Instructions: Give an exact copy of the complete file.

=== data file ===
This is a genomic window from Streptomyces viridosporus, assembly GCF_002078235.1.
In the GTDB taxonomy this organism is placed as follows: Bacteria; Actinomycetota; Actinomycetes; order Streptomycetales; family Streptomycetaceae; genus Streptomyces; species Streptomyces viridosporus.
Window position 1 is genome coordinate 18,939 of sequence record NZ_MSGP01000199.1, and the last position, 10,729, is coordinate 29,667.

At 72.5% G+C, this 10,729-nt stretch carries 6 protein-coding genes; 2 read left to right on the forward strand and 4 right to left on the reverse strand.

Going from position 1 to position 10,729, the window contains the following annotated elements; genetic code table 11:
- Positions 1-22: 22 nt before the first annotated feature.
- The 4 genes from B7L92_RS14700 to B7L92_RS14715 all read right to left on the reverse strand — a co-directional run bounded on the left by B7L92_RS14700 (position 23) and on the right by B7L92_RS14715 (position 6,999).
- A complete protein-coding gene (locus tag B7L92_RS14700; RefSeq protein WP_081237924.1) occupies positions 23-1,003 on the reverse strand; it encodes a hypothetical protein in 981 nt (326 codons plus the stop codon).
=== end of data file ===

This is a genomic window from Streptomyces viridosporus, assembly GCF_002078235.1.
In the GTDB taxonomy this organism is placed as follows: Bacteria; Actinomycetota; Actinomycetes; order Streptomycetales; family Streptomycetaceae; genus Streptomyces; species Streptomyces viridosporus.
Window position 1 is genome coordinate 18,939 of sequence record NZ_MSGP01000199.1, and the last position, 10,729, is coordinate 29,667.

At 72.5% G+C, this 10,729-nt stretch carries 6 protein-coding genes; 2 read left to right on the forward strand and 4 right to left on the reverse strand.

Going from position 1 to position 10,729, the window contains the following annotated elements; genetic code table 11:
- Positions 1-22: 22 nt before the first annotated feature.
- The 4 genes from B7L92_RS14700 to B7L92_RS14715 all read right to left on the reverse strand — a co-directional run bounded on the left by B7L92_RS14700 (position 23) and on the right by B7L92_RS14715 (position 6,999).
- A complete protein-coding gene (locus tag B7L92_RS14700; RefSeq protein WP_081237924.1) occupies positions 23-1,003 on the reverse strand; it encodes a hypothetical protein in 981 nt (326 codons plus the stop codon).